HEWI MAG / Clinic

Hospital patient room: How to design it right 

How patient rooms in hospitals are designed has a major influence on the recovery of patients as well as on the work of staff. But what is important in the design? We provide you with valuable ideas in this article.

Architects and planners have to take into account requirements for care and user needs for patient rooms. This is not always an easy task because usually only small areas are available. Additional ordinances influence the floor plan design because they prescribe minimum distances, among other things. You can find out here where you as a planner or architect can make use of your design leeway.

Patient room in hospital: What are the legal requirements?

In the case of new buildings or structural changes in patient rooms, the operators must check together with planners and architects whether the state of the art as well as occupational medicine, hygiene, and ergonomic requirements are met. Access to workplaces, movement areas, arrangement of lights, and accessible design are specified in ASR V3.

Feeling good in the hospital room thanks to pleasant lighting

But apart from legal requirements: It is important that patients feel as comfortable as possible in their room. The right light – in accordance with Human Centric Lighting (HCL) – is highly beneficial for the recovery of patients. This is a human-centred lighting concept for indoor spaces. It takes into account not only the visual but also the emotional and non-visual effects of light in rooms. Essentially, HCL is about adapting indoor lighting to the natural course of daylight. Higher proportions of blue in the morning and warmer colours at sunrise as well as increasing proportions of blue at midday and decreasing proportions in the evening. In the evening hours or when daylight is insufficient, indirect lighting of at least 100 lux is recommended in patient rooms. Indirect lighting is better because it visually enlarges the room and promotes relaxation. Warm white light creates a cosy atmosphere. Both are often perceived as pleasant by patients.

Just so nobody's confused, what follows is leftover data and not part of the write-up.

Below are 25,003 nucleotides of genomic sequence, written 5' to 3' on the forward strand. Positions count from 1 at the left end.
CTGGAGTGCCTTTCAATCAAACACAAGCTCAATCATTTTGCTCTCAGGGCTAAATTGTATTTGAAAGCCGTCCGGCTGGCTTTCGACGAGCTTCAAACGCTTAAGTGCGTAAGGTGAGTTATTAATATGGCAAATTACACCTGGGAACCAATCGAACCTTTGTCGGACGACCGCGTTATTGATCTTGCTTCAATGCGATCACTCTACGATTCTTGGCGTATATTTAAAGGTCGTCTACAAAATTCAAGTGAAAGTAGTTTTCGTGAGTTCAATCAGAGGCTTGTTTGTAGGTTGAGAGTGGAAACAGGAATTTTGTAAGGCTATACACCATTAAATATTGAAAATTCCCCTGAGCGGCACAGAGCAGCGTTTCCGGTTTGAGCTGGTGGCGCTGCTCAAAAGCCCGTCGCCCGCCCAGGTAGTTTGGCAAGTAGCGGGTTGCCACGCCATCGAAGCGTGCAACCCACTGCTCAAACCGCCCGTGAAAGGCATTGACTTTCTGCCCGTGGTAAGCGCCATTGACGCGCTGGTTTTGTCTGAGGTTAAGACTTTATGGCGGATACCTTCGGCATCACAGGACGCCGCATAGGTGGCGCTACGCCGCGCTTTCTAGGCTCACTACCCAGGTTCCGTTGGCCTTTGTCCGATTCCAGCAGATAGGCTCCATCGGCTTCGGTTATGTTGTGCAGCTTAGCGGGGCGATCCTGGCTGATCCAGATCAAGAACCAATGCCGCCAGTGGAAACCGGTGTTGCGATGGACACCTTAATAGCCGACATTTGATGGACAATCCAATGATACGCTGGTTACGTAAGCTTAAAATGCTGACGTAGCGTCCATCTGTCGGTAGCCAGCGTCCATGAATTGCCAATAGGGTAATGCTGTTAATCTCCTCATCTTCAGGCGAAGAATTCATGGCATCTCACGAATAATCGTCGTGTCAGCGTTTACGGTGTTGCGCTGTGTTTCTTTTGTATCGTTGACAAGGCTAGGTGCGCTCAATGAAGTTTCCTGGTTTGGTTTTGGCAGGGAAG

The light required for patient care is specified in DIN EN 12464-1 as well as in DIN 5035-3. At least 300 lux is needed for simple nursing tasks. Furthermore, the uniformity between maximum and mean illuminance should not fall below a ratio of 1:2. More complex examinations and treatments as well as emergencies require at least 1,000 lux. The light is composed of the illumination of the entire room. The light should not dazzle the nursing staff or doctors.

Patient room floor plan

In order to ensure good patient care as well as suitable working conditions for staff, the patient room should be equipped as follows: The minimum sizes for patient rooms in hospitals are specified in the Model Hospital Construction Ordinance, which serves as a guide. The patient room floor plan must be as follows: A single room needs a size of at least 10 m². In a shared room, 8 m² of floor space per bed is required. This does not include the space for the wet room. Locks or built-in wall cupboards are to be allocated per patient.

Equipment of patient rooms in the hospital and minimum dimensions

Most beds in patient rooms are between 85 cm and 105 cm wide and 220 cm long. Plan the room – also around the bed – so that there is enough space for care activities. Space is also needed for transporting patients and for social activities (e.g. visitors). Depending on the type of activity – sitting or standing – there must be a minimum depth and width of 1.00 m.

The prescribed floor areas are the sum of several areas. They are dependent on movement areas of employees at the workplace and the area must be at least 1.5 m². It should be possible to move beds that are further back in the room without having to move other beds.


Bedside equipment in the patient room